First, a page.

Octavia E. Butler, considered the first Black woman to gain national prominence as a science fiction writer, died after falling and striking her head on the cobbled walkway outside her home, a close friend said. She was 58.
Local African American pastors will join several groups on March 2 to launch the Black Church Week of Prayer for the Healing of AIDS.
The campaign kicks off at 11:30 a.m. in First AME Church, 1522 14th Ave.
Pulitzer Prize-winning writer Taylor Branch, left, greets Urban Enterprise Center Executive Director Herman McKinney at the recent Forum on Race Breakfast, held Feb. 22 at the Fairmont Olympic Hotel. Branch, author of a series of acclaimed biographies of the Rev. Martin Luther King Jr., was the keynote speaker at the center's 24th "It's Time to Talk" Forum on Race.
VeriLAN Inc. this week announced that it has secured private placement investment to bolster its efforts to provide wireless services to cities nationwide. With this new financial backing, VeriLAN, under its Digital Cities initiative, submitted a request for proposal to the city of Long Beach, Calif., to deploy, operate, maintain and own a citywide Wireless Fidelity Network.
"Those who have no record of what their forebears have accomplished lose the inspiration which comes from the teaching of biography and history.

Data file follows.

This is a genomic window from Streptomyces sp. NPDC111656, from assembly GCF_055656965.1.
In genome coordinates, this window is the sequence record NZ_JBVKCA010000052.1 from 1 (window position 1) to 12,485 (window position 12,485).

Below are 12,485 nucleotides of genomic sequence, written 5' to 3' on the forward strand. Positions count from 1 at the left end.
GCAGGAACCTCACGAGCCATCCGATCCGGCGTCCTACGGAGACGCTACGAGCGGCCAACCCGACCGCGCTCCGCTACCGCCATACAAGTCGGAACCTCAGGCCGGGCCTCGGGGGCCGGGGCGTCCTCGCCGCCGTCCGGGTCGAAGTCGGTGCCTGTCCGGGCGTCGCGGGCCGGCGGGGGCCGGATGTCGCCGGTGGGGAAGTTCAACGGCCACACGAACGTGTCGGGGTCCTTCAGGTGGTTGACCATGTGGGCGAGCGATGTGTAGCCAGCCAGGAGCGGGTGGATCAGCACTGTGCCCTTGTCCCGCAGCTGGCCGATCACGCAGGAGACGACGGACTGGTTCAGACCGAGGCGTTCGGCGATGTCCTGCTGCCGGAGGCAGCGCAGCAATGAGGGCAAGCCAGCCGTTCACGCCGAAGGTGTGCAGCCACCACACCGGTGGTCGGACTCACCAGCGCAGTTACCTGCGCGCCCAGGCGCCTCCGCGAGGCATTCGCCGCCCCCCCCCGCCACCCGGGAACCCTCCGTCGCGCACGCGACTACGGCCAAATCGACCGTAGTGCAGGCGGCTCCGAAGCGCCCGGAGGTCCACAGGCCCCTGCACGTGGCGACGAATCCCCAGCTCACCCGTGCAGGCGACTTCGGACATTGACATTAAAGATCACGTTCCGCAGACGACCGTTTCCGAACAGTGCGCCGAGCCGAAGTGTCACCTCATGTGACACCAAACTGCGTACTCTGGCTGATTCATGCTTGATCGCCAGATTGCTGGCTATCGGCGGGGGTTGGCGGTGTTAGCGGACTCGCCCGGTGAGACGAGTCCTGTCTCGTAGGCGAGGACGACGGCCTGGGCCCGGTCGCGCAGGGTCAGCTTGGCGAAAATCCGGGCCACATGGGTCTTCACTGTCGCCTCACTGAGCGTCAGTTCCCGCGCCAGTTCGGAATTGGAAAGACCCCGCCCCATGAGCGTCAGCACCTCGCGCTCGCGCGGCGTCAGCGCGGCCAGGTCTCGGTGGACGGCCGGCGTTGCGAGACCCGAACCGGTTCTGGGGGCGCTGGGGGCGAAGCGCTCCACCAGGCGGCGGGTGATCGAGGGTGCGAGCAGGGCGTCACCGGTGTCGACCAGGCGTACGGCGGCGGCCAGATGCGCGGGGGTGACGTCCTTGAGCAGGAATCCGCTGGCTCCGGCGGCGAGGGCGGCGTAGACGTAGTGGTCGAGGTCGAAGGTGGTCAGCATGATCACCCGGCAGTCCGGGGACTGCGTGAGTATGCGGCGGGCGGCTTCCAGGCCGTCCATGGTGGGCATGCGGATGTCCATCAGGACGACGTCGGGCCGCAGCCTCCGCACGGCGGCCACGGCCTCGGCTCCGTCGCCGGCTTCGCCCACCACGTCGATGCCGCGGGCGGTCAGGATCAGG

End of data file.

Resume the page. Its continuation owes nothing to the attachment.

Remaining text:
These are the poignant words of Carter G. Woodson, who founded Negro History Week in 1926. Woodson created an additional bit of Black history in his own right -- he entered high school at the age of 20, graduated in two years and went on to earn a Ph.D. from Harvard University.
Of Oregon's children who could qualify for privately or publicly funded health care, 25 percent — or 117,000 — are still going without health insurance, according to a survey conducted by a family physician from Oregon Health & Science University.
Conducted by Dr. Jen DeVoe, the survey of low-income families enrolled in Oregon's food stamp program determined that the percentage of children without health insurance has risen from 10.1 percent in 2002 to 12.3 percent in 2004.
"Twenty-five percent of eligible children without coverage is quite a staggering number, especially when they qualify for coverage," DeVoe said. "We have existing programs that we think are covering these children, but they aren't covered. There's a lot of work to be done."
Low-income children most likely to go without health insurance are Hispanic, aged 14 and older and in families whose income approached the higher end of the low-income threshold. In some cases, they had an employed but uninsured parent.